Because Halloween evening’s weather was the pits, the city moved treat-or-treating to the following night, which was yesterday. Our office closed early both days, so I was excited to spend the afternoon with my buddy. Steven left early yesterday morning for a weekend-long business trip, and I was thinking how fun it’d be to get a Papa Murphy’s pumpkin pizza and pass out candy to the neighbor kids.
I finished some errands before heading to Wes’ preschool. His class was still sleeping, so I waited a few minutes until he woke up to make sure he was good and rested for the evening. “Hi, Mama!” Seriously, he kills me with his over-excitedness to see me out of his ordinary schedule. On the way home we talked about pumpkins and what to eat for dinner. (Usually chicken nuggets is suggested from the back seat.)
Since it was too early to eat when we got home, I thought it would be fun to watch some annoying, kid-friendly Halloween shorts on Netflix. Wes wasn’t interested in any of the crackers or snacks I brought out for him, which I thought was weird. We watched a few minutes of Thomas the Train Spooky Stories, and then, out of the blew, Wes vomited all over the couch. It’s the first time I ever saw him throw up. Ever.
The poor kid was so distraught and confused. I took him to the bathroom to hose him off a little and console him. I cleaned up the couch, and he seemed normal enough, so we watched a few more minutes of Thomas. Mistakenly, I gave him a package of fruit snacks that he quickly gobbled up. Within minutes, there was another watery mess on the floor to clean up. The weird thing was the consistency of the vomit – mostly water. I figured he would soon get dehydrated if this continued, so we packed up to get some Pedialyte, and guess what? I was the mom with a spewing kid in a store isle!
Weirdly enough, we made it through the majority of the evening pretty well. I didn’t know what this kid HAD, so not only was I responsible for a public vomit-mess, I was also the person with lots of candy and no porch lights on. I felt so guilty every time a group of kids came on our porch. I felt like I was hiding from salesmen or Mormon missionaries. And now what do I do with all this chocolate?! Now I realize the enormity of the Halloween candy haul problem. IT WILL GET EATEN.
We hunkered down and watched Dumbo – mainly to distract Wes enough during the 15 minute intervals between small Pedialyte dosages. He was sooooo thirsty and whined for “MORE WATER.” I knew he would guzzle down too much and spew it back up if I let him, so it seemed like a very long movie. All was pretty well until he got up to go to bed… and you can guess. Ugh. #4.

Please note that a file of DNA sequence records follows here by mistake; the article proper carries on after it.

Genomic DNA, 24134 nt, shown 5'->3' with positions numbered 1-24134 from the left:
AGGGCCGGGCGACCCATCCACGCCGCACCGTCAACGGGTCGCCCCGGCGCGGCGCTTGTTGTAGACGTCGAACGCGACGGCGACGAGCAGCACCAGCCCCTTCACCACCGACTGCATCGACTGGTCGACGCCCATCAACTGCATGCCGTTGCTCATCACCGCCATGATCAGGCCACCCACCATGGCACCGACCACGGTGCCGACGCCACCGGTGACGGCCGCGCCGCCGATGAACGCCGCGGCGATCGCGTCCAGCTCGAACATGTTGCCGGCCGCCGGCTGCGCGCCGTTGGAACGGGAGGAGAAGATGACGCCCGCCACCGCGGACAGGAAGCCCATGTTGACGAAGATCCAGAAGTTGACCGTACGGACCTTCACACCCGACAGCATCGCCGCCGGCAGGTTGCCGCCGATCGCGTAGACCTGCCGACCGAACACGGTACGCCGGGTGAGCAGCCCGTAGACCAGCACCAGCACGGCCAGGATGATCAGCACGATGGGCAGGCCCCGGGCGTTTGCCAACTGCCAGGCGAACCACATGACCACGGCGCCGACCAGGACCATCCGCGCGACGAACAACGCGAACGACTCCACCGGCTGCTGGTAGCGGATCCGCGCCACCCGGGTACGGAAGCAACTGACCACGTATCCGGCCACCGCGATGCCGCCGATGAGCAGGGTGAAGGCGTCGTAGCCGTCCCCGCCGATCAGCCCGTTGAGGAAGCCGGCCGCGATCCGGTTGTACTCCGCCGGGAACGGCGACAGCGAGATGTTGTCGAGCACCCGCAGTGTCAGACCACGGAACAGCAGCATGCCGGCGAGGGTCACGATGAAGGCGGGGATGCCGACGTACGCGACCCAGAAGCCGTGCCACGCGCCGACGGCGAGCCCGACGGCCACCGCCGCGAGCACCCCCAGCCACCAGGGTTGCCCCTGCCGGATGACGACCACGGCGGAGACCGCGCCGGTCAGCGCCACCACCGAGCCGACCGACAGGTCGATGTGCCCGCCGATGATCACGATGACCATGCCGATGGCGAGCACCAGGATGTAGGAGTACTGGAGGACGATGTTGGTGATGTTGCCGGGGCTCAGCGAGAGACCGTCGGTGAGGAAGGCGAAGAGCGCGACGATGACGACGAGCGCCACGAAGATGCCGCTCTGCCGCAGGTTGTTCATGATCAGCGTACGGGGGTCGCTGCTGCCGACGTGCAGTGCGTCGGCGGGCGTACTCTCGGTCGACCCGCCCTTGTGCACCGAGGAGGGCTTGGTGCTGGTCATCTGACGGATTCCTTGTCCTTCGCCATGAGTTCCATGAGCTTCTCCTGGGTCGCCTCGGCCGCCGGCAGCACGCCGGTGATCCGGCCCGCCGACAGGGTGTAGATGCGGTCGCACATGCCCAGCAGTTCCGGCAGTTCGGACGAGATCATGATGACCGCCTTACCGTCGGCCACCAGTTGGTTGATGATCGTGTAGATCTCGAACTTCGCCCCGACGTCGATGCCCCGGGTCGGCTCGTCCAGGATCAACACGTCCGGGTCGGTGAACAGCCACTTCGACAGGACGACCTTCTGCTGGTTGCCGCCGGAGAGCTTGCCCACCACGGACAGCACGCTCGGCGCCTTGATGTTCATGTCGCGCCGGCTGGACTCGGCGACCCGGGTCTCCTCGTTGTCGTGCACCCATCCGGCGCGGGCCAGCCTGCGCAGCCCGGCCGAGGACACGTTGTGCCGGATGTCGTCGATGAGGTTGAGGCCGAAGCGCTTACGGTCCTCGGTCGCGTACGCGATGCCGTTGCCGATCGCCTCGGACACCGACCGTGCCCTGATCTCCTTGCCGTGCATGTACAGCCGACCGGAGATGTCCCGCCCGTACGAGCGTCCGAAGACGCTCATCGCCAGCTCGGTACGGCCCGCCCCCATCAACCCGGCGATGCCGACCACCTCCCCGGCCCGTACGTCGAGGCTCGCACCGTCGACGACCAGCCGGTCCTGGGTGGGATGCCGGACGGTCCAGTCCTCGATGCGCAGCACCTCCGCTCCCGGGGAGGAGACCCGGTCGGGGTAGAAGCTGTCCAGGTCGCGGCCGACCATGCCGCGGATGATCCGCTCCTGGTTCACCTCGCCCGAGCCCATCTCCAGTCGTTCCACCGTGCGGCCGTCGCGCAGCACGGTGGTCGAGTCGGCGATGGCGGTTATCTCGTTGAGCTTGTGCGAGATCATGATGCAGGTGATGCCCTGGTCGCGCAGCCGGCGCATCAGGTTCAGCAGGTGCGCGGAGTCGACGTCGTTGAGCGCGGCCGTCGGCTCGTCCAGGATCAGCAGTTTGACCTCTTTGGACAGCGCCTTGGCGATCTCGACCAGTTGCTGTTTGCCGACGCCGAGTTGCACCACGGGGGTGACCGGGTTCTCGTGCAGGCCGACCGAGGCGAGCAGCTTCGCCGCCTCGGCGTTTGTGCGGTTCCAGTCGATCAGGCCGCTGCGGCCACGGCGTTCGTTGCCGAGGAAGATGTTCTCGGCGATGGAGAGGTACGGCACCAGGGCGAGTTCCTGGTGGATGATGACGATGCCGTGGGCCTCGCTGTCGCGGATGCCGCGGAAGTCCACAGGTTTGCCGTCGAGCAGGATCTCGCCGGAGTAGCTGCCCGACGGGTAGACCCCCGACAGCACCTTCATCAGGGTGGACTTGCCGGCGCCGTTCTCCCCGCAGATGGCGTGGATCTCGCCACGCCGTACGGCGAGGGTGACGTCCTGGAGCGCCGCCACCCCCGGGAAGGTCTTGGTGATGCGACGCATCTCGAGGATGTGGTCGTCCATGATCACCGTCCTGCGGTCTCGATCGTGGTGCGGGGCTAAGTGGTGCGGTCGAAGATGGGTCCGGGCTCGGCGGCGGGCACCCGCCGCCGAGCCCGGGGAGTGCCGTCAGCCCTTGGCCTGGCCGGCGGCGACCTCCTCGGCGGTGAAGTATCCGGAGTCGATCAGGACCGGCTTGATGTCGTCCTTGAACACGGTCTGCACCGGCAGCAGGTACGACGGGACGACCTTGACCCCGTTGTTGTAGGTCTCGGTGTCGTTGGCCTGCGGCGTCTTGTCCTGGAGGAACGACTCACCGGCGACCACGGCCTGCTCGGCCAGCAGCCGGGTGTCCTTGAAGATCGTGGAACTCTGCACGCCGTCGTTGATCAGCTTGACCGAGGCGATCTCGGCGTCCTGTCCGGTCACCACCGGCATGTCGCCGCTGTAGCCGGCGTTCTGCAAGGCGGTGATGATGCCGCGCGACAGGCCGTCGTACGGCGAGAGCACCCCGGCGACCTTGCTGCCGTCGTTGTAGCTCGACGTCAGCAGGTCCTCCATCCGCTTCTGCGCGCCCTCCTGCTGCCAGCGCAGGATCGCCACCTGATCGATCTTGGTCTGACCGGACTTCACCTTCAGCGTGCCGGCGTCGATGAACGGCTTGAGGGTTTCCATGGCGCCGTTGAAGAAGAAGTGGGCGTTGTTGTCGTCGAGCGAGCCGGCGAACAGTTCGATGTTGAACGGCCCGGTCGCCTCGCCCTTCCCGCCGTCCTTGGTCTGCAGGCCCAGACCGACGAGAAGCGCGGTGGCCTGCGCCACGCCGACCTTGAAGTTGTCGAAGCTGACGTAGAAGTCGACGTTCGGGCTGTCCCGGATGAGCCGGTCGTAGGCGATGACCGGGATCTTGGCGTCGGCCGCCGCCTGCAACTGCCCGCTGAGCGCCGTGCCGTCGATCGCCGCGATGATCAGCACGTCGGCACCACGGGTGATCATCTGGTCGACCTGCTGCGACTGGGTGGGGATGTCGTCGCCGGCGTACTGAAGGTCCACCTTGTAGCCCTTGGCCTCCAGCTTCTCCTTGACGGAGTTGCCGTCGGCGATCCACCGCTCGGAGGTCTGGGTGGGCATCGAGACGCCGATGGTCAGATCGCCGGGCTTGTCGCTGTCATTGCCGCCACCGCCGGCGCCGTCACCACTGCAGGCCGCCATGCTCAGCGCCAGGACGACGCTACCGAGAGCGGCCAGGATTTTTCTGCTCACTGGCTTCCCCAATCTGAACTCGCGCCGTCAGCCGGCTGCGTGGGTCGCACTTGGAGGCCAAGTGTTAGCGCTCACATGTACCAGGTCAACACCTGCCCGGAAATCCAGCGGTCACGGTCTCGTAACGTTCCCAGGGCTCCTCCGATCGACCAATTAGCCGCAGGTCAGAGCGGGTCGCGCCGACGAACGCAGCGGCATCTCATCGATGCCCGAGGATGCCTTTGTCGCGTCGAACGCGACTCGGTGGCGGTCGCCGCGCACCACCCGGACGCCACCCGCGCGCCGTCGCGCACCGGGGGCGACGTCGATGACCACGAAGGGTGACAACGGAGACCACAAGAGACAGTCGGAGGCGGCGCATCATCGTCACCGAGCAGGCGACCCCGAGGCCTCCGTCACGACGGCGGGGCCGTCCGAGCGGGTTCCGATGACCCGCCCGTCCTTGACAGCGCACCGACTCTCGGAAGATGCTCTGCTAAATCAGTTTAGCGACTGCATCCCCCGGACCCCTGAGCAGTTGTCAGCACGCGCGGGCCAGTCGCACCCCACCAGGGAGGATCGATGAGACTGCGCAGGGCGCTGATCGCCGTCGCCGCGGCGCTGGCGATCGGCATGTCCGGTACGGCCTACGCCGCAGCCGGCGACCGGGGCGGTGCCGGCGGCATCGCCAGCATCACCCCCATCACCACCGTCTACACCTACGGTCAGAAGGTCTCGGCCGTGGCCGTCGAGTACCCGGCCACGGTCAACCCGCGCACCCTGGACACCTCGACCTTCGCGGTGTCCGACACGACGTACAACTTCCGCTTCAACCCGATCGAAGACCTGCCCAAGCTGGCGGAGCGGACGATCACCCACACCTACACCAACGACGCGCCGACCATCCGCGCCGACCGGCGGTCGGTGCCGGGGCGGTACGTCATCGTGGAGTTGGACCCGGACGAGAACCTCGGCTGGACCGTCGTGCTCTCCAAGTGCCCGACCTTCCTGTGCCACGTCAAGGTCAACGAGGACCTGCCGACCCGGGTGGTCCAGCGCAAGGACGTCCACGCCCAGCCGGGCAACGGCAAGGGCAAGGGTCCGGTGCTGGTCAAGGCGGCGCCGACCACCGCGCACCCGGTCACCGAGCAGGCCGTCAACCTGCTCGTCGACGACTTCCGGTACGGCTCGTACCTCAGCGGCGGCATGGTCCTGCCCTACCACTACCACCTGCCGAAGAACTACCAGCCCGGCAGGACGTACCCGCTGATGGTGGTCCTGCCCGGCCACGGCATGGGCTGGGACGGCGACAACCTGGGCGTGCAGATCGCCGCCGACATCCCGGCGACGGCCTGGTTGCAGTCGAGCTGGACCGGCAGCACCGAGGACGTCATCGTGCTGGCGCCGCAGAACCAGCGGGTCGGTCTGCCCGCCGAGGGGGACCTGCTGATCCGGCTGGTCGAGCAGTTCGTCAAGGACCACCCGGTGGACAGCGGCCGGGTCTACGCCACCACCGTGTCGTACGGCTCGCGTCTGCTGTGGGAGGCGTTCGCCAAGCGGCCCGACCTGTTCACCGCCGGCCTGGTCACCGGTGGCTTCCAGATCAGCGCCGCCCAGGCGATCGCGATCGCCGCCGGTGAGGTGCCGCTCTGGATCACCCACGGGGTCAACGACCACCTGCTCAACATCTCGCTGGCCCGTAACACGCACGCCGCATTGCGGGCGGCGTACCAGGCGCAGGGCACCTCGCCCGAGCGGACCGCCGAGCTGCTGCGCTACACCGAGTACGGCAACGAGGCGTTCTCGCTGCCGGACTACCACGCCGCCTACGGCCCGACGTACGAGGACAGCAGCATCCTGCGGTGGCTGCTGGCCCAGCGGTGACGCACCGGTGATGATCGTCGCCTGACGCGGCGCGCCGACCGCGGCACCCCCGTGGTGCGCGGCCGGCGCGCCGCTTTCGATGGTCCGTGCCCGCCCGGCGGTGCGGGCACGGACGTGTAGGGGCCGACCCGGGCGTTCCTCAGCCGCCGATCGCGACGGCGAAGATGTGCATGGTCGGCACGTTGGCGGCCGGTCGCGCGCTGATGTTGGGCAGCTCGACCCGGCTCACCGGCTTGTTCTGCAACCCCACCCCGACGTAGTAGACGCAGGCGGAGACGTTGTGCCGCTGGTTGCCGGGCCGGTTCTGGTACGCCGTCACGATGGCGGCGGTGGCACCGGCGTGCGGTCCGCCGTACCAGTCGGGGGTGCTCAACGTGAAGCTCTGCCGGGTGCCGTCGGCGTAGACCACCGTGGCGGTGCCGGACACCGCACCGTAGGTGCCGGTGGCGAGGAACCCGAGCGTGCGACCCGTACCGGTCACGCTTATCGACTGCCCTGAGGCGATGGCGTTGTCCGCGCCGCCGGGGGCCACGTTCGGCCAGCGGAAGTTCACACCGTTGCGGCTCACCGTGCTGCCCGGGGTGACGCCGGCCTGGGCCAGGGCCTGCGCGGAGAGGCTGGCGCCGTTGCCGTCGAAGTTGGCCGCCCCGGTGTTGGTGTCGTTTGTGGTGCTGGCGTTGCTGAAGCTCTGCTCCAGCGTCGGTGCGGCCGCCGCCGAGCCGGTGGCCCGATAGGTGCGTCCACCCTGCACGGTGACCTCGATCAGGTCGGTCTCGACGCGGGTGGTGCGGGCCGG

Now here comes the part where I say he’s “definitely two.” See, typcially, Wes is super easy to put down for bed. And he was again last night. He brushed his teeth happily and laid down and repeated all the words of my prayer, as usual. I went back into the living room to eat some candy and actually have dinner (since I felt bad he couldn’t), and enjoyed a little “me” time. But around 10:30, he whined enough for me to check in on him. Instead of going back down, as he usually does, he sat straight up and refused to go back to bed. Maybe it was because Steven wasn’t home, or maybe he just felt awful – or both, really – that for the next TWO HOURS STRAIGHT he screamed, cried, wriggled, and nearly lost his voice in defiance.
I’ve been offering choices to Wes over the last few months to help him feel like he has a little more control – though he is actually doing something under mine. So for what seemed an hour, I calmly explained that I could see he was upset, but that it was time for bed and why it was important, blah blah and gave him the choice to go to bed 1) in his room or 2) in my bed, with me. I really thought this would be a no-brainer, even though I really didn’t want to give him the option to sleep with me. Instead, this only prolonged his full-blown tantrum. I tried everything. Putting him back into his bed and letting him cry with fingers crossed he would eventually fall asleep (nope, only worsening screams), holding him in bed with me as he tossed and wrangled, letting him throw a fit on my bedroom floor, thinking it would be ok if he fell asleep there (nope), offering more “water,” putting him in time out…
I mean seriously. It was almost 1 a.m., and I considered strapping him into his carseat and driving to my parents’ house. I almost expected to hear a knock on my door from how loud and how LONG he screamed bloody murder. I’ve never seen anything like this from him. Of course I wondered if maybe delirium was possible from dehydration and if I should take him to the ER… everything crossed my mind.
Finally I broke. I looked at Wes and started sobbing. Through tears, I told him I didn’t know how to solve his problem, but that I loved him. And that I was sad and tired. I set him down and walked to my bedroom. He stopped screaming, followed me down the hallway, raised his arms up and snuggled into bed with me.
From toddler kicks and jolts throughout the night, I obviously didn’t sleep well. I cried silently at various times and found myself wishing Steven was home. I wasn’t mad at Wes, but I was upset with myself that I couldn’t resolve the tantrum. But maybe that’s the point?
For as bad as a night it was, I woke up to little pudgy hands tracing the shape of my cheek and touching my nose to a whispered, “beep, beep.” The smile on his face this morning was priceless.
Here’s hoping tonight is a little smoother, but thankfully we had a successful naptime today. You know, I’m learning so much as a parent. It truly is the most challenging thing I’ve ever attempted. I may not be getting straight A’s, but I don’t think I’m failing. At least, based on his loving gestures and our breathy in-bed chats from this morning, Wes doesn’t think so!
Posted: November 2nd, 2013